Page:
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$$For a positive integer $n$, $\phi(n)$ denotes the number of positive integers less than or equal to $n$ that are relatively prime to $n$.


What is $\phi(2^{100})$?$$

Mellie  Jun 22, 2015

Best Answer 

 #1
avatar+18712 
+10

$$\small{
\begin{array}{l}
\text{For a positive integer }$n$ \text{, }
$\varphi(n)$ denotes the number of positive integers\\
\text{less than or equal to } $n$ \text{ that are relatively prime to } $n$.\text{ What is }$\varphi(2^{100})$?
\end{array}
}$$

 

$$\small{
\begin{array}{rcl}
\text{Prime Factorization: }$2^{100} &=& \textcolor[rgb]{1,0,0}{2}^{100}$\\\\
$\varphi( 2^{100} ) &=& 2^{100}\cdot (1-\frac{1}{\textcolor[rgb]{1,0,0}{2}})\\\\
\varphi(2^{100}) &=& 2^{100}\cdot\frac12\\\\
\mathbf{ \varphi(2^{100})} &\mathbf{=}& \mathbf{2^{99}}=633~825~300~114~114~700~748~351~602~688$\\
\end{array}
}$$

 

heureka  Jun 22, 2015
Sort: 

12+0 Answers

 #1
avatar+18712 
+10
Best Answer

$$\small{
\begin{array}{l}
\text{For a positive integer }$n$ \text{, }
$\varphi(n)$ denotes the number of positive integers\\
\text{less than or equal to } $n$ \text{ that are relatively prime to } $n$.\text{ What is }$\varphi(2^{100})$?
\end{array}
}$$

 

$$\small{
\begin{array}{rcl}
\text{Prime Factorization: }$2^{100} &=& \textcolor[rgb]{1,0,0}{2}^{100}$\\\\
$\varphi( 2^{100} ) &=& 2^{100}\cdot (1-\frac{1}{\textcolor[rgb]{1,0,0}{2}})\\\\
\varphi(2^{100}) &=& 2^{100}\cdot\frac12\\\\
\mathbf{ \varphi(2^{100})} &\mathbf{=}& \mathbf{2^{99}}=633~825~300~114~114~700~748~351~602~688$\\
\end{array}
}$$

 

heureka  Jun 22, 2015
 #2
avatar+90996 
0

I do not understand what you are doing with these questions Heureka  

Melody  Jun 23, 2015
 #3
avatar+3088 
+8

I think Nauseated predicted the future

Remember when my good friend Heather joined?

This is what Nauseated told Heather Feather her very first day besides welcome:

This site is devoted to the cutting edge developments of theoretical and applied mathematics. You will find amazing ideas and concepts on here. In fact, some of the concepts are so advanced it requires a unique universe for them to function.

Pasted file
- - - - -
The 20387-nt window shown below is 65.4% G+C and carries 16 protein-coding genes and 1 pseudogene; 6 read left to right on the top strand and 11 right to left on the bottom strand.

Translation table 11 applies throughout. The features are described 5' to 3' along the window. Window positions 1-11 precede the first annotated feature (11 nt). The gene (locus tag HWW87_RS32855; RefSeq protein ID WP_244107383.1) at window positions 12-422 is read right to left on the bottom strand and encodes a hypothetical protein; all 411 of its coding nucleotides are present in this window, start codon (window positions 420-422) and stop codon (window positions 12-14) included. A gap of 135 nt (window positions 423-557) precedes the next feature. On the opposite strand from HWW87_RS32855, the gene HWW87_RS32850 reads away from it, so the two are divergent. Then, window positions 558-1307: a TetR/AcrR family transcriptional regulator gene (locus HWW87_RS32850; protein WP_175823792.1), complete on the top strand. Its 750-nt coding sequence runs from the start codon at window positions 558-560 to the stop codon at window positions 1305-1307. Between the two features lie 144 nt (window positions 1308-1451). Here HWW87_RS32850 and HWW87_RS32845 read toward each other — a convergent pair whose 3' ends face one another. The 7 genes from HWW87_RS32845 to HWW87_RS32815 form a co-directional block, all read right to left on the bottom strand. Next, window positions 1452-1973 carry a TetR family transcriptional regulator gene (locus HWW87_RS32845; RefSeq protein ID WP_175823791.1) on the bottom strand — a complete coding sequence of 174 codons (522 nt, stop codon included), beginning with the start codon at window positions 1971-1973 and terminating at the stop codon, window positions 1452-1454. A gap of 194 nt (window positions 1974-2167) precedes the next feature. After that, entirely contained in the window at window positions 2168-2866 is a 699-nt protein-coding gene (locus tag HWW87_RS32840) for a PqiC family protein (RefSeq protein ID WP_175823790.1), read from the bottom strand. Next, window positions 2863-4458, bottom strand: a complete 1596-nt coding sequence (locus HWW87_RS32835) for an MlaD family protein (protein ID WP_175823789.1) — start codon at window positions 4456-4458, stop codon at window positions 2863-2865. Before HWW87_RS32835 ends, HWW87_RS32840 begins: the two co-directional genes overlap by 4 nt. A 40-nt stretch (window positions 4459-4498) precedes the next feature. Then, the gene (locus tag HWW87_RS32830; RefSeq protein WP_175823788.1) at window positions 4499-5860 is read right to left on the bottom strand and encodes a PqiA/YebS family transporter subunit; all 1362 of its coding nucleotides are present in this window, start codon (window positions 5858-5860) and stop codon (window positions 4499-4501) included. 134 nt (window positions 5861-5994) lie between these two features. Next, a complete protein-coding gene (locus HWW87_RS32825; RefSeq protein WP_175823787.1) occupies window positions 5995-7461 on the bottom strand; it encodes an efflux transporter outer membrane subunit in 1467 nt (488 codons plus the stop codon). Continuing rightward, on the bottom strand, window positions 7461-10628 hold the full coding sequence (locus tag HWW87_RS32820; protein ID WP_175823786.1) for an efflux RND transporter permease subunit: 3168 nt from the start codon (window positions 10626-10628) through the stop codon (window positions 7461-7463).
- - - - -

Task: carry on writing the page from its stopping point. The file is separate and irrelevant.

-Nauseated

I think this is what Nauseated meant. Not only of my number thingys or Beyonce rules, but also Heureka's unique universe

i think Nauseated may be a fortune teller, a witch at witchcraft, or the oracle of something from Greece

Oh, btw, 3 is an evil number thingy

TitaniumRome  Jun 23, 2015
 #4
avatar+1035 
+5

.

 

$$\Displaystyle
\Text ${Heureka's universe intersects this universe via Euler's totient function. Specifically, Euler's product formula.
The solution counts the positive integers less than or equal to (n) that are relatively prime to (n).}$$

$$\varphi(n) =n \prod \limits_{p\mid n}\; \left(1-\frac{1}{p}\right)$$

$$\text {If p is prime and k} \geq 1 \; then}$$

$$\varphi(p^k) = p^k -p^{k-1} =p^{k-1}(p-1) = p^k \left( 1 - \frac{1}{p} \right).$$

 

 

$$\text {Heureka's solution for the above question indicates the principal} \

\text {prime is 2, and half the sequential integers are coprime to 2.}\

\text {This is clearly observable. Half the numbers are odd and}\

\text {2 is coprime to all odd numbers. }\\$$

Nauseated  Jun 24, 2015
 #5
avatar+90996 
0

Thanks Nauseated but surely no two even numbers can be coprime even if one of them is 2.

Heureka's last answer seemed to include two.

 

I think the question was how many co-prime numbers are there of 12 and x where x is a positive integer less than 12.

I thought these would be 5,7, and 11    BUT Heureka said that there were 4 of them :(

I assume he was including 2, but why would 2 be included?

Melody  Jun 24, 2015
 #6
avatar+1035 
+5

You are referring to this.

 

http://web2.0calc.com/questions/for-a-positive-integer-n-phi-n-denotes-the-number-of-positive-integers-less-than-or-equal-to-n-that-are-relatively-prime-to-n-wh

 

Where Heureka’s solution is also correct.

 

The solution set for the totient always includes (1), and the highest value is equal to (n-1) when n is prime.

Nauseated  Jun 24, 2015
 #8
avatar+1035 
0

That is correct. If you list all of them for this question, I will tell you if you are correct. :)

Nauseated  Jun 24, 2015
 #9
avatar+90996 
0

Thank you Nauseated

I would but I would not want to test you checking ability.  Plus, I am helping Chris look for the Roman zero so I am a bit busy at present.  

Melody  Jun 24, 2015
 #10
avatar+90996 
0

I have included this thread under [advanced number theory]

in our

"Reference Material" sticky thread     

Melody  Jun 28, 2015
 #11
avatar+89 
+5

Nauseated’s reply is correct then? It does not have a checkmark or points for his reply.

SquareRoot  Jun 28, 2015
 #12
avatar+90996 
0

You are right squareroot.  Thank you for making us aware of this oversight :)

Melody  Jun 28, 2015

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